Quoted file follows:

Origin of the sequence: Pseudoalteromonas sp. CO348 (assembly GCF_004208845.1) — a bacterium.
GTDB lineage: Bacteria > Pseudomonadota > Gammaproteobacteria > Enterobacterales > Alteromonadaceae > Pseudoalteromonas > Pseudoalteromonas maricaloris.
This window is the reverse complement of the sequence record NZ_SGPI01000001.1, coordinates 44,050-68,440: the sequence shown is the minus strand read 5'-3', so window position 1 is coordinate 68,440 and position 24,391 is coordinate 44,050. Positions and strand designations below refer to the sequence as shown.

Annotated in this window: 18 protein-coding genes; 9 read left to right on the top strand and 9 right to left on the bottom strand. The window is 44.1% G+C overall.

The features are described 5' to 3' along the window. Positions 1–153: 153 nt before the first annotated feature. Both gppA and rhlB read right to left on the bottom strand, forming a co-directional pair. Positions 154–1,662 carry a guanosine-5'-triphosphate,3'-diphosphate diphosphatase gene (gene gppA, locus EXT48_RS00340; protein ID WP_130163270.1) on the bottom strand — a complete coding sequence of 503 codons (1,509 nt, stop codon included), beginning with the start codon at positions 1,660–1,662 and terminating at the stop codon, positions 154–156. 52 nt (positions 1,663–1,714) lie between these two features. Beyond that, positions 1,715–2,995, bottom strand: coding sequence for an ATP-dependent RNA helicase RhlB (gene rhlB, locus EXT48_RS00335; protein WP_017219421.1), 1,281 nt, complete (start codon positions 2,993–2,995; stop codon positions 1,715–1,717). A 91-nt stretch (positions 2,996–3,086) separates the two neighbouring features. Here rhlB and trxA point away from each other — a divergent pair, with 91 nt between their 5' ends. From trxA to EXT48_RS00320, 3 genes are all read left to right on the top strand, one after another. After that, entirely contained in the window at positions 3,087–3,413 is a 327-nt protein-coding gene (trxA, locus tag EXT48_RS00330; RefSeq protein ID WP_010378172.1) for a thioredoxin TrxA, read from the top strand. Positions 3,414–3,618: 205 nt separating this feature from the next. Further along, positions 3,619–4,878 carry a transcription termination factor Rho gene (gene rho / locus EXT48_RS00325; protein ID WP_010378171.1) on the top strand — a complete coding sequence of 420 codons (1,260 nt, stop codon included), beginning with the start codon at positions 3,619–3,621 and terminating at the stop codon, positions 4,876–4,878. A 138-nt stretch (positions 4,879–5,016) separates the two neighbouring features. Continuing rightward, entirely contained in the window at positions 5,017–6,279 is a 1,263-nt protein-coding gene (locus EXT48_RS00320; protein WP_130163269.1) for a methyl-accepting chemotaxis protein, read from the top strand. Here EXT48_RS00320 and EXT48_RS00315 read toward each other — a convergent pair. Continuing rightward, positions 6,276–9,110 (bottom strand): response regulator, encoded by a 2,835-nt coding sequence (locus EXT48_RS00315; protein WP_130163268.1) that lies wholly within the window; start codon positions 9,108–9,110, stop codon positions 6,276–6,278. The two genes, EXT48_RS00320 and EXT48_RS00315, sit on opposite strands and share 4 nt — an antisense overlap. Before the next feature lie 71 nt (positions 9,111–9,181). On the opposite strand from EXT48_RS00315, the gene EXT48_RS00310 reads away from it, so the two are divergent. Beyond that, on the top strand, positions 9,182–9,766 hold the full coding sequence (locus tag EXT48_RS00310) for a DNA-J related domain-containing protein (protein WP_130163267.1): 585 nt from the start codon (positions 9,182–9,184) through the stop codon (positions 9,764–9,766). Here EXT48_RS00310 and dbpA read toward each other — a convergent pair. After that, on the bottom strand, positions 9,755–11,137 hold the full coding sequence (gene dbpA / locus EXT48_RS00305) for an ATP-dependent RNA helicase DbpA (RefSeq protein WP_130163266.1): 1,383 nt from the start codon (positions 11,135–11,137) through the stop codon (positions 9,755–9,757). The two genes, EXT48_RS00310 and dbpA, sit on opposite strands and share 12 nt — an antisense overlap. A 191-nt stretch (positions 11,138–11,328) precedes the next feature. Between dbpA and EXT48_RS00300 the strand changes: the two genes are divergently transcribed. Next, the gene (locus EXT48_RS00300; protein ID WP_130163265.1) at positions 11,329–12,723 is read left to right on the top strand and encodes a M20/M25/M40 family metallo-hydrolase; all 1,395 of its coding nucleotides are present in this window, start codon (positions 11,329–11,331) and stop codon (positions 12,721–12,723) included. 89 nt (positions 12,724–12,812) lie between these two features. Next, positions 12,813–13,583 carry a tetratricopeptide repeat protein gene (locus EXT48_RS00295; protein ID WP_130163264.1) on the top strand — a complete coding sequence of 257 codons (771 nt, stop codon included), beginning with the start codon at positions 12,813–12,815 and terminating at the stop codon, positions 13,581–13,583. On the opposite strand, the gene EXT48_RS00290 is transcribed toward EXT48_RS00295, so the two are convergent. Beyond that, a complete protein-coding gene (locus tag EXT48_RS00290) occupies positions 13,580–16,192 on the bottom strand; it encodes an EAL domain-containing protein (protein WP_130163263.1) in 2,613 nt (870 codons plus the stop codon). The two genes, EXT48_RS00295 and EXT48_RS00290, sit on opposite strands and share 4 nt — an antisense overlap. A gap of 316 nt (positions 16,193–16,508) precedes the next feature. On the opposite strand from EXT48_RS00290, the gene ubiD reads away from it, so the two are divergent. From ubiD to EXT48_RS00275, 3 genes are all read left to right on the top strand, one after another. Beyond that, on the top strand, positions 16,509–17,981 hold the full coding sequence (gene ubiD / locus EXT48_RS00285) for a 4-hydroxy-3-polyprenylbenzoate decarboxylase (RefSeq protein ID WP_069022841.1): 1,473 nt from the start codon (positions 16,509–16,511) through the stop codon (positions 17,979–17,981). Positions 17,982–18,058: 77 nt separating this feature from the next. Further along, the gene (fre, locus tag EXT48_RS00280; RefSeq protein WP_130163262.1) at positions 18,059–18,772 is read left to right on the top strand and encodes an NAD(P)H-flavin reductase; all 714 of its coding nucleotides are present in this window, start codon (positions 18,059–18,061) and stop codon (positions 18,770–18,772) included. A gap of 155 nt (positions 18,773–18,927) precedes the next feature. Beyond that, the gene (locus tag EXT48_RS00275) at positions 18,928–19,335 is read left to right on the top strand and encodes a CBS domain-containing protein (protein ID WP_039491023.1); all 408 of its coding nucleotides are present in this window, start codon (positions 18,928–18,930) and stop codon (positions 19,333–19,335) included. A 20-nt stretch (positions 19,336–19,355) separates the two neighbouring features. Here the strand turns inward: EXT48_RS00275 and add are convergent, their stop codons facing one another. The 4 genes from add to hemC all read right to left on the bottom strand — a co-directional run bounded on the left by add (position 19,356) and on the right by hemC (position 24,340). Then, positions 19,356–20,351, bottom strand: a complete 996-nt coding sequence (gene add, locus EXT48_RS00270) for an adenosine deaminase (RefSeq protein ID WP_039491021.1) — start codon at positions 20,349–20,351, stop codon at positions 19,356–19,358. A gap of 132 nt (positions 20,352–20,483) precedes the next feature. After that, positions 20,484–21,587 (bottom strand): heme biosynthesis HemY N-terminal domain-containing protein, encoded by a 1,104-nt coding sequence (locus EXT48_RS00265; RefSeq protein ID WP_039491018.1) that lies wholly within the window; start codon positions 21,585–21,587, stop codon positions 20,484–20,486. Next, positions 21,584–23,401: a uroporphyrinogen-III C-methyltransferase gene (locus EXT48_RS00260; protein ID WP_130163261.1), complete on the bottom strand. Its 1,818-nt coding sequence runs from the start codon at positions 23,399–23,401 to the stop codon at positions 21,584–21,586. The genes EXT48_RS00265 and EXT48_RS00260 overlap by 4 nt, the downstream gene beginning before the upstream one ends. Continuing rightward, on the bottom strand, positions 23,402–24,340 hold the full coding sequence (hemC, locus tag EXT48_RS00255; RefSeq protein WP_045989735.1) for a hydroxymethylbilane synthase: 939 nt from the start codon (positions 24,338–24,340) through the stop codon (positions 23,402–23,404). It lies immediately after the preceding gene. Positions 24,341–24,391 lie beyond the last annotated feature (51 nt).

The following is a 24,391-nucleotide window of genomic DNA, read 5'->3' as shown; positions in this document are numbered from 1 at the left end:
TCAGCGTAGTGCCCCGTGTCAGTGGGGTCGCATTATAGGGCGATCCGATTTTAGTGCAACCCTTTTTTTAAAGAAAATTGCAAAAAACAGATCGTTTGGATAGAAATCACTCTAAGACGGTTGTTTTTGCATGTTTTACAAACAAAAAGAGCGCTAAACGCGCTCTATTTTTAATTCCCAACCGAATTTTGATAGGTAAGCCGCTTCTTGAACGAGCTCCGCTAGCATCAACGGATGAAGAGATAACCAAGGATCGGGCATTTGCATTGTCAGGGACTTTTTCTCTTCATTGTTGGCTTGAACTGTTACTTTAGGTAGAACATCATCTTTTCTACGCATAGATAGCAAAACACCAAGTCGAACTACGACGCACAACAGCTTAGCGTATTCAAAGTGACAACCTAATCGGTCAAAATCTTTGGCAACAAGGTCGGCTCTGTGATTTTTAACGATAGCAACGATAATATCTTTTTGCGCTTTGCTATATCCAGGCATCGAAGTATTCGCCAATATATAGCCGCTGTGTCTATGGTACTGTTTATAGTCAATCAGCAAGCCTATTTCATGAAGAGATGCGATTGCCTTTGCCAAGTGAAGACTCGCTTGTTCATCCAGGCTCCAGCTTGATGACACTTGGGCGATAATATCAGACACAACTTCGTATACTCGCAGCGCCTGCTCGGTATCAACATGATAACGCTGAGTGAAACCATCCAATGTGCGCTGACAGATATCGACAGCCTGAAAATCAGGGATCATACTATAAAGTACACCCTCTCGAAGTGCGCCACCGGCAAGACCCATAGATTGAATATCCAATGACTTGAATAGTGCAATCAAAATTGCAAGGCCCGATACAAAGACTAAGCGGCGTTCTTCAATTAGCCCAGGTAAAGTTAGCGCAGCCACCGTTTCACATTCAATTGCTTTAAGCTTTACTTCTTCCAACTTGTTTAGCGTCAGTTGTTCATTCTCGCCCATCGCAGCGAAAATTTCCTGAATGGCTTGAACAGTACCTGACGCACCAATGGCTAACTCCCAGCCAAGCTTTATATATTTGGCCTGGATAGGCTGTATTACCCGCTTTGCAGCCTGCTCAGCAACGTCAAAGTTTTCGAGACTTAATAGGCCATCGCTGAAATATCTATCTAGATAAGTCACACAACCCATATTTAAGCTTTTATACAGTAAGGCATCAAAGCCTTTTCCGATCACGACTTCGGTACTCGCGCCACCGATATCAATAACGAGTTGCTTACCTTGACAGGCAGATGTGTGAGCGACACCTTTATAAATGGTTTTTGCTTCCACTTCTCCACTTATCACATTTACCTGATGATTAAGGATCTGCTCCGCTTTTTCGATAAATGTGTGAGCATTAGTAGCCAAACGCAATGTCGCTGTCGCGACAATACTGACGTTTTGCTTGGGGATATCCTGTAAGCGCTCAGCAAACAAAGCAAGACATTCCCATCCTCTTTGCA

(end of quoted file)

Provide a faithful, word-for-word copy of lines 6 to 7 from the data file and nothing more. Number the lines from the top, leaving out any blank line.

The following is a 24,391-nucleotide window of genomic DNA, read 5'->3' as shown; positions in this document are numbered from 1 at the left end:
TCAGCGTAGTGCCCCGTGTCAGTGGGGTCGCATTATAGGGCGATCCGATTTTAGTGCAACCCTTTTTTTAAAGAAAATTGCAAAAAACAGATCGTTTGGATAGAAATCACTCTAAGACGGTTGTTTTTGCATGTTTTACAAACAAAAAGAGCGCTAAACGCGCTCTATTTTTAATTCCCAACCGAATTTTGATAGGTAAGCCGCTTCTTGAACGAGCTCCGCTAGCATCAACGGATGAAGAGATAACCAAGGATCGGGCATTTGCATTGTCAGGGACTTTTTCTCTTCATTGTTGGCTTGAACTGTTACTTTAGGTAGAACATCATCTTTTCTACGCATAGATAGCAAAACACCAAGTCGAACTACGACGCACAACAGCTTAGCGTATTCAAAGTGACAACCTAATCGGTCAAAATCTTTGGCAACAAGGTCGGCTCTGTGATTTTTAACGATAGCAACGATAATATCTTTTTGCGCTTTGCTATATCCAGGCATCGAAGTATTCGCCAATATATAGCCGCTGTGTCTATGGTACTGTTTATAGTCAATCAGCAAGCCTATTTCATGAAGAGATGCGATTGCCTTTGCCAAGTGAAGACTCGCTTGTTCATCCAGGCTCCAGCTTGATGACACTTGGGCGATAATATCAGACACAACTTCGTATACTCGCAGCGCCTGCTCGGTATCAACATGATAACGCTGAGTGAAACCATCCAATGTGCGCTGACAGATATCGACAGCCTGAAAATCAGGGATCATACTATAAAGTACACCCTCTCGAAGTGCGCCACCGGCAAGACCCATAGATTGAATATCCAATGACTTGAATAGTGCAATCAAAATTGCAAGGCCCGATACAAAGACTAAGCGGCGTTCTTCAATTAGCCCAGGTAAAGTTAGCGCAGCCACCGTTTCACATTCAATTGCTTTAAGCTTTACTTCTTCCAACTTGTTTAGCGTCAGTTGTTCATTCTCGCCCATCGCAGCGAAAATTTCCTGAATGGCTTGAACAGTACCTGACGCACCAATGGCTAACTCCCAGCCAAGCTTTATATATTTGGCCTGGATAGGCTGTATTACCCGCTTTGCAGCCTGCTCAGCAACGTCAAAGTTTTCGAGACTTAATAGGCCATCGCTGAAATATCTATCTAGATAAGTCACACAACCCATATTTAAGCTTTTATACAGTAAGGCATCAAAGCCTTTTCCGATCACGACTTCGGTACTCGCGCCACCGATATCAATAACGAGTTGCTTACCTTGACAGGCAGATGTGTGAGCGACACCTTTATAAATGGTTTTTGCTTCCACTTCTCCACTTATCACATTTACCTGATGATTAAGGATCTGCTCCGCTTTTTCGATAAATGTGTGAGCATTAGTAGCCAAACGCAATGTCGCTGTCGCGACAATACTGACGTTTTGCTTGGGGATATCCTGTAAGCGCTCAGCAAACAAAGCAAGACATTCCCATCCTCTTTGCA